In addition to augmenting the reality of Operation Anthropoid, Binet has also taken the postmodern step of inserting himself and his writing process into HHhH. His style may take a while to get used to – and some sections of the book (for there are nothing so prosaic as page numbers here) may seem a trifle self-indulgent – but it ultimately works very well, with the drip feeding of information adding to the tension of the story and leading to the temptation to read “just one more page” before putting the book down. Taken as a whole, HHhH certainly raises questions as to how accurate the writing of history can ever really be and how easy it could be to hoodwink readers.

HHhH is a truly gripping and insightful account of life under the Nazis and of the bravery and gumption behind Operation Anthropoid as well as the horror that was to follow for the citizens of Czechoslovakia. It’s also an interesting account of the writing process and the way it is possible to become completely enmeshed with the subjects of your obsessive interest. HHhH is heartily recommended for those who want to know more about Heinrich Heyrich, Nazism, the War in Czechoslovakia, and the thought processes of Laurent Binet.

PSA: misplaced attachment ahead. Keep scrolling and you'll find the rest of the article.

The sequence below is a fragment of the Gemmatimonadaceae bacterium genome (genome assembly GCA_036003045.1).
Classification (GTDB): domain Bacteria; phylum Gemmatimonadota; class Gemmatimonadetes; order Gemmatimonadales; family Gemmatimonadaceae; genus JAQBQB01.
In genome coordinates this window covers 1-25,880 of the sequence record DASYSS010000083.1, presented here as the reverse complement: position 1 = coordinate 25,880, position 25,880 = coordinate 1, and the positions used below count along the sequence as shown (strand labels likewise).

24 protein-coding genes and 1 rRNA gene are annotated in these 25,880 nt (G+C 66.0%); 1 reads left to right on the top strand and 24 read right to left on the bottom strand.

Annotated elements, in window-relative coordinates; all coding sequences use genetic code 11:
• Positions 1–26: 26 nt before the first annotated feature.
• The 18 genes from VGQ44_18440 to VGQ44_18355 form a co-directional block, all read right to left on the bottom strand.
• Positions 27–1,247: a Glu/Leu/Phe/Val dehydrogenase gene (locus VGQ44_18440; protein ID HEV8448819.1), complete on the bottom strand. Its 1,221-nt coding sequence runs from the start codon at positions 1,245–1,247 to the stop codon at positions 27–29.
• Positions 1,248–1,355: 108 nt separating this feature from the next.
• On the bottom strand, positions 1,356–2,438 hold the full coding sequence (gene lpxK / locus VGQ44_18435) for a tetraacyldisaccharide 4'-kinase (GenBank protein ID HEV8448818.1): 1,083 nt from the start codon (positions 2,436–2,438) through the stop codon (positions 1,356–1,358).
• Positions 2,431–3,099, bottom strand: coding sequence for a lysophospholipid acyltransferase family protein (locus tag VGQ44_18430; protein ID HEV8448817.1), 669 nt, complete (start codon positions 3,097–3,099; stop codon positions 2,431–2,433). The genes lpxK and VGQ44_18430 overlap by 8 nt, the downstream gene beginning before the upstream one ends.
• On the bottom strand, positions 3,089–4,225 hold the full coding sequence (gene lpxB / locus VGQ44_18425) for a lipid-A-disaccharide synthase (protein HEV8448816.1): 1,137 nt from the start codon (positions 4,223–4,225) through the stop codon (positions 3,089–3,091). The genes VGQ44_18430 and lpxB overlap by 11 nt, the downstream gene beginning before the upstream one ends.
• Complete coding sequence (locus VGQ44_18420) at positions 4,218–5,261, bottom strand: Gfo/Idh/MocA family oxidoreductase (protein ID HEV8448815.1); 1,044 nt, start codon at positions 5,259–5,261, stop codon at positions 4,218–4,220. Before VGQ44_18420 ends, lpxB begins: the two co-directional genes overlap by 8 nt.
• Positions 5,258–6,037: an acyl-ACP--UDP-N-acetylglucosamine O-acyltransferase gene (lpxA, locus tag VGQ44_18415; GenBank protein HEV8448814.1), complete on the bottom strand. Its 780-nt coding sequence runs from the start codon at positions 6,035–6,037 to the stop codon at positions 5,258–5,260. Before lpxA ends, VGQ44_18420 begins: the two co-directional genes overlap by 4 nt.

Nudge Reviewer Rating:

Your comments

comments powered by Disqus

Featured contributors

Erin Britton

Baba predicted that Erin Britton would be a late baby and, lo, one Sunday evening in March of 1982 she arrived just in time for tea. Imagine her disappointment to discover that there was no cake. Erin aged and enjoys etymology, philosophy, classics, Roma history, comics, and films featuring Leslie Nielsen. Claudius is still her favourite Caesar. Erin sometimes tweets, chirps and shrieks @EzzBrit. So it goes.

More from Erin Britton

Featured publishers


Vintage is a highly respected paperback publisher of contemporary fiction and non-fiction, publishing writers like Philip Roth, Martin Amis and Toni Morrison. There are many Booker and Nobel Prize-winning authors on the Vintage list such as Kingsley Amis, A S Byatt, J M Coetzee, Ismail Kadare, Ian McEwan, Salman Rushdie, Anne Enright, Iris Murdoch, Roddy Doyle and Ben Okri, to name a few.

The famous American publisher Alfred A. Knopf (1892–1984) founded Vintage Books in the United States in 1954 as a paperback home for the authors published by his company. Vintage was launched in the United Kingdom in 1990 and works independently from the American imprint although both are part of the international publishing group, Random House. Vintage Books in the UK was created initially to publish paperback editions of the books published by prestigious hardback imprints in the Random House Group such as Jonathan Cape and Chatto & Windus, as well as Secker and Warburg and The Harvill Press (now Harvill Secker), Hutchinson and William Heinemann.  Vintage is run by a small team of people working in the Random House offices in Pimlico in London

Vintage aims to bring the best writers of yesterday, today and tomorrow to as wide a readership as possible.

More from Vintage